My first introduction to X-IO was via Stephen Foskett’s Tech Field Days. They piqued my interest and I added them to the list of storage vendors that I wanted to check out at VMworld 2014. I started to research these guys a little more, and learnt that they are closely related to Xiotech, a SAN company that I dealt with on occasion when I worked in technical support for VMware back in the day. It seems that Xiotech acquired Seagate’s spun-out Advanced Storage Group in 2007. The guys then began to work on a different product to the Xiotech team, namely the Intelligent Storage Element or ISE array. The Xiotech products were discontinued in 2012 (although the name continues to appear on the VMware SAN/Storage HCL), and the focus was placed on the ISE products. I was a bit confused when I saw that X-IO were not listed on the HCL directly, but after checking with Blair Parkhill, VP of Tech Marketing at X-IO, it seems that they still use their incorporated name, Xiotech.
Earlier this week I spoke about our efforts to failover vCenter Operations Manager (vCops) between two sites. In that article I stated that we used vApp containers at DR site, and added vApp variables to the Analytics and UI VMs at the recovery site. While this was painstaking to set up initially, it did provide us with the ability to failover vCops seamlessly to the DR site, with the vApp VMs inheriting their network settings via the vApp construct. At the end of that post, I mentioned a KB article, 2031891, which discusses the DR of vCops using IP Customization via SRM Recovery Plans. This also used a Resource Pool to hold the vCops VMs rather than a vApp. I will cover our experiences with that approach in this post.
I just spent a very useful week looking at how our customers might be able to protect vCenter Operations Manager (vCops) with VMware’s vSphere Replication (vR) and Site Recovery Manager (SRM) products. It was quite tricky to get this to work, if I’m perfectly honest, but that was the whole point of the exercise. What we learnt is being fed back to the various business units within VMware, to see if we can make this more intuitive and less complex to achieve, but if you are interested in knowing how to configure your DR infrastructure to protect vCops, please read on.
I’ve been doing a bit of work over the past number of weeks on the adapters for vCenter Operations (vC OPs) with my old pal Paudie. We are working on vCenter Operations 5.8 and using a vSphere 5.5U1 environment. Since we have a Brocade Fibre Channel switch and an EMC VNX array in our lab, I wanted to get the Management Pack for Storage Devices (MPSD) and the Brocade SAN Analytics Management Pack deployed, and see what information we could glean from those extension packs. When we completed the configuration, we were able to go into the vC OPs customs view and see details like the following Brocade – Health Overview and Storage Components Heatmap:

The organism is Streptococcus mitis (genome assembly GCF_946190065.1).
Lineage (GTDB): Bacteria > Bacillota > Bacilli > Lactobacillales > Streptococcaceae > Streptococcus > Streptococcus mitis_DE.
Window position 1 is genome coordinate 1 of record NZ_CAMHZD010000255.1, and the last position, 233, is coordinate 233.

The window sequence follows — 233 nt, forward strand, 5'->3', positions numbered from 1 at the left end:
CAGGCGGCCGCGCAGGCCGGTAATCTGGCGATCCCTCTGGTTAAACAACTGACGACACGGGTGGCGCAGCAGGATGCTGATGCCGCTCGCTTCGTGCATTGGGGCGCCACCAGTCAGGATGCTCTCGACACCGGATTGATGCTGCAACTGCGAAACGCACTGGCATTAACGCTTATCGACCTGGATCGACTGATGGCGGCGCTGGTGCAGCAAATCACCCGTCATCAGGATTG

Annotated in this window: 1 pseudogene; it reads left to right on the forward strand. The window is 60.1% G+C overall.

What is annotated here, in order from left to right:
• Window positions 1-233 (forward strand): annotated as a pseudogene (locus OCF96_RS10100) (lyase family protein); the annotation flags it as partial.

Caution: We spent a lot of time trying to figure out why the MPSD adapter would not connect to the CIMOM service on Brocade’s Network Advisor. This boiled down to networking/DNS configuration issues. The MPSD release notes for vC OPs describe the issue. As they say, I should have RTFM. Anyhow, here are the steps we went through to get this setup going. I’m afraid it is rather long, but hopefully you will find the information in here useful.
Continuing on my set of posts related to Virtual SAN (VSAN) interoperability, let’s take a look at how vCenter Operations Manager (vC Ops for short) integrates with Virtual SAN. vC Ops version 5.8, which was released in December 2013, recognizes the VSAN datastore and can report various characteristics, as you might expect. Although vC Ops 5.8 was released around 3 months before VSAN GA’ed, this release works with ESXi 5.5U1 and vCenter 5.5U1, the vSphere release which introduced VSAN. However, this release of vC Ops does not present all the ‘storage’ metrics for VSAN like it does for datastores based on other storage types. But, having said that, there are still a number of useful vC Ops views and metrics that you might find useful which this post will cover.
In a post on the vSphere blog, I spoke about how to use maintenance mode. As a follow on request, a number of people asked me how they should safely shutdown a VSAN cluster. In this post, I will address that question and share my observations.
On my three-node VSAN cluster, I had a number of virtual machines as well as a vApp running vCenter Operations Manager VMs. My first step was to shut down all virtual machines in my cluster.
In a few recent posts, I’ve been looking at performance counters in vSphere 5.1. One of my colleagues, Hugo Strydom, reached out to me about doing a vCenter Operations (vCOps) custom dashboard to monitor the new Storage I/O Control (SIOC) counters in vSphere 5.1 which I detailed here. Hugo has done a whole series of great blog posts on vCOps on his blog site. I thought it would really cool to get this setup on my environment and take a look.